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Tamal Bose Virginia Tech

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Tamal Bose received the Ph.D. degree in electrical engineering from Southern Illinois University in 1988. After a faculty position at the University of Colorado, he joined Utah State University in 2000, where he served as the Department Head and Professor of Electrical and Computer Engineering from 2003 - 2007. Currently, he is Professor in the Bradley Department of Electrical and Computer Engineering at Virginia Tech. He is the Associate Director of Wireless@VT and Director of the NSF center site WICAT@VT.

The research interests of Dr. Bose include signal classification for cognitive radios, channel equalization, adaptive filtering algorithms, and nonlinear effects in digital filters. He is author of the text Digital Signal and Image Processing, John Wiley, 2004. He is also the author or co-author of over 120 technical papers. Dr. Bose served as the Associate Editor for the IEEE Transactions on Signal Processing from 1992 to 1996. He is currently on the editorial board of the IEICE Transactions on Fundamentals of Electronics, Communications and Computer Sciences (Japan) and Research Letters in Signal Processing. He also served on the organizing committees of several international conferences and workshops. He is an IEEE EAC program evaluator and a member of the DSP Technical Committee for the IEEE Circuits and Systems society.

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Abstract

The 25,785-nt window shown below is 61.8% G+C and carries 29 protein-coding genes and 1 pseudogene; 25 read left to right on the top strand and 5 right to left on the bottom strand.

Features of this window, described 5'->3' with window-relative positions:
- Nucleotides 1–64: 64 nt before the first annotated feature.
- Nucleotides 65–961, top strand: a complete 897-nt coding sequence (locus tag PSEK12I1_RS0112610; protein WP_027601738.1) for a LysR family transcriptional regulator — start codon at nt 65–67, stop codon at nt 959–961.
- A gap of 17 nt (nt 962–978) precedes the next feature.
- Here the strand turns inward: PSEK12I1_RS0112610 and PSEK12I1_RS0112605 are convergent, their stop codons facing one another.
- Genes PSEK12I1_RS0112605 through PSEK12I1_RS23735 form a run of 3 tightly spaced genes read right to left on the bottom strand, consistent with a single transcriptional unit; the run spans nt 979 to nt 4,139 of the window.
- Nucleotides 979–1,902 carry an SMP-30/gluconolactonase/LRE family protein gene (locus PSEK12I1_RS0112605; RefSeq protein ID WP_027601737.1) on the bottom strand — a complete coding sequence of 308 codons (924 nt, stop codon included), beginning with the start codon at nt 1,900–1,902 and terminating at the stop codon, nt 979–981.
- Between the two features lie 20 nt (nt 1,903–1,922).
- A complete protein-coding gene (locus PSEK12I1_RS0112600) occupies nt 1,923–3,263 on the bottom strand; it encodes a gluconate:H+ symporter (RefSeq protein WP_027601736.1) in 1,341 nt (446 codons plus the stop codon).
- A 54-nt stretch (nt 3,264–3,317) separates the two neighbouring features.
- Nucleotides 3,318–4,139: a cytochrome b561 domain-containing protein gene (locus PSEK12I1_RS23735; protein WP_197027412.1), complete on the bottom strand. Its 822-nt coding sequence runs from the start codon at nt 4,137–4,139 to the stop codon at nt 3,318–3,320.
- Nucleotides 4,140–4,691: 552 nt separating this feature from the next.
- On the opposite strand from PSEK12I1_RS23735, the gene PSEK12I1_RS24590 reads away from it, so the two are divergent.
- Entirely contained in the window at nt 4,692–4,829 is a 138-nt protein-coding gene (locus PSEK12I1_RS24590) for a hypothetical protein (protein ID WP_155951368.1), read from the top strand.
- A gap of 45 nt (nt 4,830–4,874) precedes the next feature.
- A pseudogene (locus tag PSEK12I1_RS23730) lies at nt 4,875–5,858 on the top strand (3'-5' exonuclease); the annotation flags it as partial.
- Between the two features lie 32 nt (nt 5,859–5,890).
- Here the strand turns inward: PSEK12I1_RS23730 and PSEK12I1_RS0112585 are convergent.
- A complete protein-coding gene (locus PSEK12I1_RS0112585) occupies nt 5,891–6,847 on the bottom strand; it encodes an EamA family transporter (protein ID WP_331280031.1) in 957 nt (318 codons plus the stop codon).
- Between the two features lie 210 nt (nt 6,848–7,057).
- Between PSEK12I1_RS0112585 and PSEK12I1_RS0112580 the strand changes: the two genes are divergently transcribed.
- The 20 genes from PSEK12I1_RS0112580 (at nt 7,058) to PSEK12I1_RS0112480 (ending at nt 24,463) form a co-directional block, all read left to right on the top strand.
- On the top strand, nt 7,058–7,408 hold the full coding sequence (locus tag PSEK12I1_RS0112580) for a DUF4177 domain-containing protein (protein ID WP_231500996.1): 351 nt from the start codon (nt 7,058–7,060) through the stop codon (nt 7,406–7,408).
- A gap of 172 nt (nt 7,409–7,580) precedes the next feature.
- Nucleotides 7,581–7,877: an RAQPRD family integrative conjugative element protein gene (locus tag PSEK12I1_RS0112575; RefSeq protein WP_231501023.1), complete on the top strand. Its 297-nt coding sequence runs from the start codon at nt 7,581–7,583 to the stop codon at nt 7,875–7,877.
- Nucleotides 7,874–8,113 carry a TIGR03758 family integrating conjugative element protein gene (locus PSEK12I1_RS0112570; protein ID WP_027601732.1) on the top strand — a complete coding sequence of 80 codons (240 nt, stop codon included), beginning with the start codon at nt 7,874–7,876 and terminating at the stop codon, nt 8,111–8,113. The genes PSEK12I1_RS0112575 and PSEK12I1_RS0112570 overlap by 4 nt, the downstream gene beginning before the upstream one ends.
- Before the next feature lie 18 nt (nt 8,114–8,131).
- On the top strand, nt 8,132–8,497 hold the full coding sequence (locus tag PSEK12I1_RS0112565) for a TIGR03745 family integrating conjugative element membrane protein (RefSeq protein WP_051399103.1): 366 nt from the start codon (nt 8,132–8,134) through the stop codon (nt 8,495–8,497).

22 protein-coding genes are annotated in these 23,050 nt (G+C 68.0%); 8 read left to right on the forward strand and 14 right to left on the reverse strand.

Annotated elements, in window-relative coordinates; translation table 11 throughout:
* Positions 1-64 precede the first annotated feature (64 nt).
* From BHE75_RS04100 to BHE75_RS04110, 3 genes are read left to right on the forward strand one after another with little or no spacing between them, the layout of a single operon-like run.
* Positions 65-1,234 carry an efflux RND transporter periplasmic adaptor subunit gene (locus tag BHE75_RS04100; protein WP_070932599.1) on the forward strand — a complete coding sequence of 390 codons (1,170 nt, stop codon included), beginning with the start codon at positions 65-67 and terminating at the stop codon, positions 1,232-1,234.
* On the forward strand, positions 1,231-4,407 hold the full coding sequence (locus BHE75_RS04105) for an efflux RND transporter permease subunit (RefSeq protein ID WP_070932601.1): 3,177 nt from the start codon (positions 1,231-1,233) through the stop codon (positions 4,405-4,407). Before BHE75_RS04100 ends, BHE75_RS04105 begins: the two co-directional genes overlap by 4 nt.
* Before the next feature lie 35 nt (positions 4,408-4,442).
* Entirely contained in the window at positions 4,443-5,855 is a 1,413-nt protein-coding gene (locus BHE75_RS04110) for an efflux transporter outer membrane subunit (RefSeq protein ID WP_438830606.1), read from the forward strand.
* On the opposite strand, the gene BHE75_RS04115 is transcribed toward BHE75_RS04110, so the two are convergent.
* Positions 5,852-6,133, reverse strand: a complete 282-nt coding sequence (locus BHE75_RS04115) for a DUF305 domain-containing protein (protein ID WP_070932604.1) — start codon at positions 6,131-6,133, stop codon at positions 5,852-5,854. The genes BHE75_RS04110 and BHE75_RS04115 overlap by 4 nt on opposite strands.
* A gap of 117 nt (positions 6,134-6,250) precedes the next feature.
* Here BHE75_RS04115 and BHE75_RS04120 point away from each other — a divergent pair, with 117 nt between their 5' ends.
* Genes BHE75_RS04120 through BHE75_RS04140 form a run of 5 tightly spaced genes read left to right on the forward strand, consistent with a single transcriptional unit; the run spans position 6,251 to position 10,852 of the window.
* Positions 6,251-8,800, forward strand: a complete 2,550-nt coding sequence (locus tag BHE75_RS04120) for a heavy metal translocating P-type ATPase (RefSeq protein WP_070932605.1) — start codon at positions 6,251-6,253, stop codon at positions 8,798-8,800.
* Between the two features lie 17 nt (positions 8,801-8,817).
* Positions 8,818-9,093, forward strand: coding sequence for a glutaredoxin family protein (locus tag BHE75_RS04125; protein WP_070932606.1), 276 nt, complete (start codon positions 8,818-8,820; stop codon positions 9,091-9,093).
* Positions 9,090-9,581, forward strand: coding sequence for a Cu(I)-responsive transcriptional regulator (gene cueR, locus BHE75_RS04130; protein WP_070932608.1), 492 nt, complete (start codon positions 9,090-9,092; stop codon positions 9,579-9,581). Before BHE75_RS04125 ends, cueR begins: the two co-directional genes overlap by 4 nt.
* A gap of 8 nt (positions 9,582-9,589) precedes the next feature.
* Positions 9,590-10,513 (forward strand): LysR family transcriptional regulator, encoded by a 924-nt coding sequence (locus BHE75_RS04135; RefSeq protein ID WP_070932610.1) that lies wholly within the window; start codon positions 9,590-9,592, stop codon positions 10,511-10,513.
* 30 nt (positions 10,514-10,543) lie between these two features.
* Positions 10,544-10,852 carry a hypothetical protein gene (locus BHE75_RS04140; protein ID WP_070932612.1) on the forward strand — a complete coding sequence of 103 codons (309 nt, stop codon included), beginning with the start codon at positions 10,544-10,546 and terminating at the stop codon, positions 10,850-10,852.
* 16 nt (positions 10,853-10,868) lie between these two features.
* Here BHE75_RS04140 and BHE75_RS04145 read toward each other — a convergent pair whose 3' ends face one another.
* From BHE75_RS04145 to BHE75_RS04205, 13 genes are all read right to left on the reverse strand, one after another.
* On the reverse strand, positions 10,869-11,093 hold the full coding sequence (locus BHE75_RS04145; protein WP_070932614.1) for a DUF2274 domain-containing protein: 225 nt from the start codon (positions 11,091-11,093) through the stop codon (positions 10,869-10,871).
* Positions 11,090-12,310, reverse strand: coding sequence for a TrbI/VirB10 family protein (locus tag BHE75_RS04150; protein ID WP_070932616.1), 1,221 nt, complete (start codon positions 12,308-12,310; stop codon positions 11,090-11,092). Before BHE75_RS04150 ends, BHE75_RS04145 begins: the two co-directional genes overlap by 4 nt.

Accelerated Undergraduate Research Experience in Cognitive Radio CommunicationsCognitive Radio (CR) integrates software defined radio, itself an interdisciplinary topic thatspans electrical and computer engineering and computer science, with automated learning,decision making, and adaptation capability that embodies aspects of artificial intelligence. CRapplications include, but are not limited to, efficient use of allocated but intermittently used radiofrequencies by means of dynamic spectrum access.Cognitive radio and related technologies are a fertile area of research and provide an ideal focusfor introducing undergraduate students to university research. This paper describes an ongoingsummer research program that achieves this introduction while orienting students to graduateeducation and professional practices.The goals of the program are achieved through an intensive two-week technical tutorial andprofessional orientation followed by an eight week research project. The research project iscarried out individually or in small teams with mentoring and support of a university researcher,and results of the project in progress are presented to peers and faculty each week. Inclusivepedagogy, orientation of students to work as part of diverse teams, and integration of studentsinto activities of the larger permanent research group are integral to the program. Tenuredteaching and research faculty, research faculty, and research staff act as mentors and provide abreadth of experiences. Mentors in the program provide scaffolding both for development ofsubject area content knowledge and research skills and for formation of collegial relationshipswith graduate and undergraduate student researchers at the host institution.The summer experience culminates with a formal presentation to peers, university researchers,and other wireless communications professionals and end users. In addition continuedcollaboration among student participants and mentors is encouraged with the goal of continuingthe students’ technical and professional development, presenting and/or publishing researchresults, and providing the students with opportunities to pursue graduate education. Multipleparticipants are preparing conference papers and at least one team’s project has resulted indevelopment of open source software for related work.References 1. J. Mitola and G. Maguire, “Cognitive radio: Making software radios more personal,” IEEE Personal Communications, Aug. 1999. 2. S. Haykin, “Cognitive radio: Brain-empowered wireless communications,” IEEE Journal in Selected Areas in Communications, vol. 23, pp. 1–20, 2005. 3. L.S. Vygotsky, Mind in Society: The Development of Higher Psychological Processes, Harvard University Press, Cambridge, MA, 1978. 4. J. Tudge, Vygotsky, the zone of proximal development, and peer collaboration: Implications for classroom practice. In L. Moll (Ed.) Vygotsky and education: Instructional implications and applications of sociohistorical psychology, pp. 155-172, Cambridge University Press, Cambridge, 1990. 5. M. Hedegaard, Zone of proximal development as basis for instruction. In L. Moll (Ed.) 6. Vygotsky and education: Instructional implications and applications of sociohistorical psychology, pp. 349-371, Cambridge University Press, Cambridge, 1990.